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A Low Glycaemic Index Diet in Pregnancy Induces DNA Methylation Variation in Blood of Newborns: Results from the ROLO Randomised Controlled Trial

1
UCD Perinatal Research Centre, Obstetrics and Gynaecology, School of Medicine, University College Dublin, National Maternity Hospital, Dublin 2, Ireland
2
Cancer and Disease Epigenetics, Murdoch Children’s Research Institute, Melbourne, Victoria 3052, Australia
3
Department of Paediatrics, University of Melbourne, Victoria 3010, Australia
*
Author to whom correspondence should be addressed.
Joint senior authorship.
Nutrients 2018, 10(4), 455; https://doi.org/10.3390/nu10040455
Received: 28 February 2018 / Revised: 28 March 2018 / Accepted: 4 April 2018 / Published: 6 April 2018
The epigenetic profile of the developing fetus is sensitive to environmental influence. Maternal diet has been shown to influence DNA methylation patterns in offspring, but research in humans is limited. We investigated the impact of a low glycaemic index dietary intervention during pregnancy on offspring DNA methylation patterns using a genome-wide methylation approach. Sixty neonates were selected from the ROLO (Randomised cOntrol trial of LOw glycaemic index diet to prevent macrosomia) study: 30 neonates from the low glycaemic index intervention arm and 30 from the control, whose mothers received no specific dietary advice. DNA methylation was investigated in 771,484 CpG sites in free DNA from cord blood serum. Principal component analysis and linear regression were carried out comparing the intervention and control groups. Gene clustering and pathway analysis were also explored. Widespread variation was identified in the newborns exposed to the dietary intervention, accounting for 11% of the total level of DNA methylation variation within the dataset. No association was found with maternal early-pregnancy body mass index (BMI), infant sex, or birthweight. Pathway analysis identified common influences of the intervention on gene clusters plausibly linked to pathways targeted by the intervention, including cardiac and immune functioning. Analysis in 60 additional samples from the ROLO study failed to replicate the original findings. Using a modest-sized discovery sample, we identified preliminary evidence of differential methylation in progeny of mothers exposed to a dietary intervention during pregnancy. View Full-Text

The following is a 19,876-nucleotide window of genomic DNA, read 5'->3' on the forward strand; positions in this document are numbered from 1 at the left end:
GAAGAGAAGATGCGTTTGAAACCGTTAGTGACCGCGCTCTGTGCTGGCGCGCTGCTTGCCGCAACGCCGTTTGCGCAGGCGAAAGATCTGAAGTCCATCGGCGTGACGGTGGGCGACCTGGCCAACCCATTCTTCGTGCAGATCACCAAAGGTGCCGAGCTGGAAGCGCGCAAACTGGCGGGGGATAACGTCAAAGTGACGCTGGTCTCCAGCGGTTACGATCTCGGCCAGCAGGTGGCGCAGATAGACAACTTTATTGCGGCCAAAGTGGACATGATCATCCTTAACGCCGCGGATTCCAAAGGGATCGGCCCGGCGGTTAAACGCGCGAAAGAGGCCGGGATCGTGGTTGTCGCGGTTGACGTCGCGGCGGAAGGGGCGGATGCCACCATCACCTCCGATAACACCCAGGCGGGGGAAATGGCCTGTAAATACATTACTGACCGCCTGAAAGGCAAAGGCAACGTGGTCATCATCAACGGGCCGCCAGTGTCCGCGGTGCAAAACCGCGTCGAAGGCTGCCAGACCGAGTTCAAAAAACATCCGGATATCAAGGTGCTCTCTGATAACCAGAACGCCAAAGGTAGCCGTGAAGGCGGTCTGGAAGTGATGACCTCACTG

Keywords: epigenetics; DNA methylation; programming; methylome; fetus; pregnancy; intervention; diet; glycaemic index epigenetics; DNA methylation; programming; methylome; fetus; pregnancy; intervention; diet; glycaemic index
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Geraghty, A.A.; Sexton-Oates, A.; O’Brien, E.C.; Alberdi, G.; Fransquet, P.; Saffery, R.; McAuliffe, F.M. A Low Glycaemic Index Diet in Pregnancy Induces DNA Methylation Variation in Blood of Newborns: Results from the ROLO Randomised Controlled Trial. Nutrients 2018, 10, 455.

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